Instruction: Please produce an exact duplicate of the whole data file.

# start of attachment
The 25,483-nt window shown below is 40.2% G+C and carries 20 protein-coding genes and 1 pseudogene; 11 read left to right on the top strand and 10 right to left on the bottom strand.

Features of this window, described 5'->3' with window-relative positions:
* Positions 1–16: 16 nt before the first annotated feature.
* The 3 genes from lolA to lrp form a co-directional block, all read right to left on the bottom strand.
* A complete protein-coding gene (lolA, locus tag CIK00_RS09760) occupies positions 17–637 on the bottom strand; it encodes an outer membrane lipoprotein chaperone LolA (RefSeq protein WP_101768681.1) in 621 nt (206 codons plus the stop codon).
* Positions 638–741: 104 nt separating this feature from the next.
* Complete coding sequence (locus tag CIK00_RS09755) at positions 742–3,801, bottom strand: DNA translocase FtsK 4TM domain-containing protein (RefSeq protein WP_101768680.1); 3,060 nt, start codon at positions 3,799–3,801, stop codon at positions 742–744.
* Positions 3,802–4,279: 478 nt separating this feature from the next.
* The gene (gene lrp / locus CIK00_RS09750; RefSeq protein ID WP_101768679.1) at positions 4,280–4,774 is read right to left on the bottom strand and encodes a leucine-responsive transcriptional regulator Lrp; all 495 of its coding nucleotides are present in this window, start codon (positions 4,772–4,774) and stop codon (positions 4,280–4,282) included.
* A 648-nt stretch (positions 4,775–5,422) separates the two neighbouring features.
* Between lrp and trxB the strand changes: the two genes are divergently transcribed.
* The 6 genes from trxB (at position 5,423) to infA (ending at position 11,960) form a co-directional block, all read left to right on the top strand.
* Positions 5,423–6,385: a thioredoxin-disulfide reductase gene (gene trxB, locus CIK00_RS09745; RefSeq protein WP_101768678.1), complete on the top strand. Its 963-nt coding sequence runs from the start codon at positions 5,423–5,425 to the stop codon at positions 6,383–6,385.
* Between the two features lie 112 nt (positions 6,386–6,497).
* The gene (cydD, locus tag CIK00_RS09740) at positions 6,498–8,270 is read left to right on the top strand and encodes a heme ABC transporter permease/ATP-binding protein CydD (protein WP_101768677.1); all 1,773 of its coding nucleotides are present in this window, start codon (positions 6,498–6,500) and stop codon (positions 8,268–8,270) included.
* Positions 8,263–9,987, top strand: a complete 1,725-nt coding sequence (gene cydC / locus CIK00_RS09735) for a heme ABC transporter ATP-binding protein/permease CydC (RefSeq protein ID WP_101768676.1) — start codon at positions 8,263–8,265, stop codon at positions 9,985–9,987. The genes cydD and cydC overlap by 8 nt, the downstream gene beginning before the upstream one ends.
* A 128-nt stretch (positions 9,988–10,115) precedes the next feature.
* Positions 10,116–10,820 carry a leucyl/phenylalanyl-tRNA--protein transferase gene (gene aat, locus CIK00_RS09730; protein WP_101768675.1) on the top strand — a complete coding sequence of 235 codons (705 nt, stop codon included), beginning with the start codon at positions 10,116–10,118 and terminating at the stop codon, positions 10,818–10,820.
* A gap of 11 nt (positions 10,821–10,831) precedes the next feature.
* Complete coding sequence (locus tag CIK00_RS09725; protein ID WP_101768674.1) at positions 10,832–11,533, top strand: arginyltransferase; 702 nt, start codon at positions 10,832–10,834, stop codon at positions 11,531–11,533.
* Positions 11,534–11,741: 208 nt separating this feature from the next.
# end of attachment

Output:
The 25,483-nt window shown below is 40.2% G+C and carries 20 protein-coding genes and 1 pseudogene; 11 read left to right on the top strand and 10 right to left on the bottom strand.

Features of this window, described 5'->3' with window-relative positions:
* Positions 1–16: 16 nt before the first annotated feature.
* The 3 genes from lolA to lrp form a co-directional block, all read right to left on the bottom strand.
* A complete protein-coding gene (lolA, locus tag CIK00_RS09760) occupies positions 17–637 on the bottom strand; it encodes an outer membrane lipoprotein chaperone LolA (RefSeq protein WP_101768681.1) in 621 nt (206 codons plus the stop codon).
* Positions 638–741: 104 nt separating this feature from the next.
* Complete coding sequence (locus tag CIK00_RS09755) at positions 742–3,801, bottom strand: DNA translocase FtsK 4TM domain-containing protein (RefSeq protein WP_101768680.1); 3,060 nt, start codon at positions 3,799–3,801, stop codon at positions 742–744.
* Positions 3,802–4,279: 478 nt separating this feature from the next.
* The gene (gene lrp / locus CIK00_RS09750; RefSeq protein ID WP_101768679.1) at positions 4,280–4,774 is read right to left on the bottom strand and encodes a leucine-responsive transcriptional regulator Lrp; all 495 of its coding nucleotides are present in this window, start codon (positions 4,772–4,774) and stop codon (positions 4,280–4,282) included.
* A 648-nt stretch (positions 4,775–5,422) separates the two neighbouring features.
* Between lrp and trxB the strand changes: the two genes are divergently transcribed.
* The 6 genes from trxB (at position 5,423) to infA (ending at position 11,960) form a co-directional block, all read left to right on the top strand.
* Positions 5,423–6,385: a thioredoxin-disulfide reductase gene (gene trxB, locus CIK00_RS09745; RefSeq protein WP_101768678.1), complete on the top strand. Its 963-nt coding sequence runs from the start codon at positions 5,423–5,425 to the stop codon at positions 6,383–6,385.
* Between the two features lie 112 nt (positions 6,386–6,497).
* The gene (cydD, locus tag CIK00_RS09740) at positions 6,498–8,270 is read left to right on the top strand and encodes a heme ABC transporter permease/ATP-binding protein CydD (protein WP_101768677.1); all 1,773 of its coding nucleotides are present in this window, start codon (positions 6,498–6,500) and stop codon (positions 8,268–8,270) included.
* Positions 8,263–9,987, top strand: a complete 1,725-nt coding sequence (gene cydC / locus CIK00_RS09735) for a heme ABC transporter ATP-binding protein/permease CydC (RefSeq protein ID WP_101768676.1) — start codon at positions 8,263–8,265, stop codon at positions 9,985–9,987. The genes cydD and cydC overlap by 8 nt, the downstream gene beginning before the upstream one ends.
* A 128-nt stretch (positions 9,988–10,115) precedes the next feature.
* Positions 10,116–10,820 carry a leucyl/phenylalanyl-tRNA--protein transferase gene (gene aat, locus CIK00_RS09730; protein WP_101768675.1) on the top strand — a complete coding sequence of 235 codons (705 nt, stop codon included), beginning with the start codon at positions 10,116–10,118 and terminating at the stop codon, positions 10,818–10,820.
* A gap of 11 nt (positions 10,821–10,831) precedes the next feature.
* Complete coding sequence (locus tag CIK00_RS09725; protein ID WP_101768674.1) at positions 10,832–11,533, top strand: arginyltransferase; 702 nt, start codon at positions 10,832–10,834, stop codon at positions 11,531–11,533.
* Positions 11,534–11,741: 208 nt separating this feature from the next.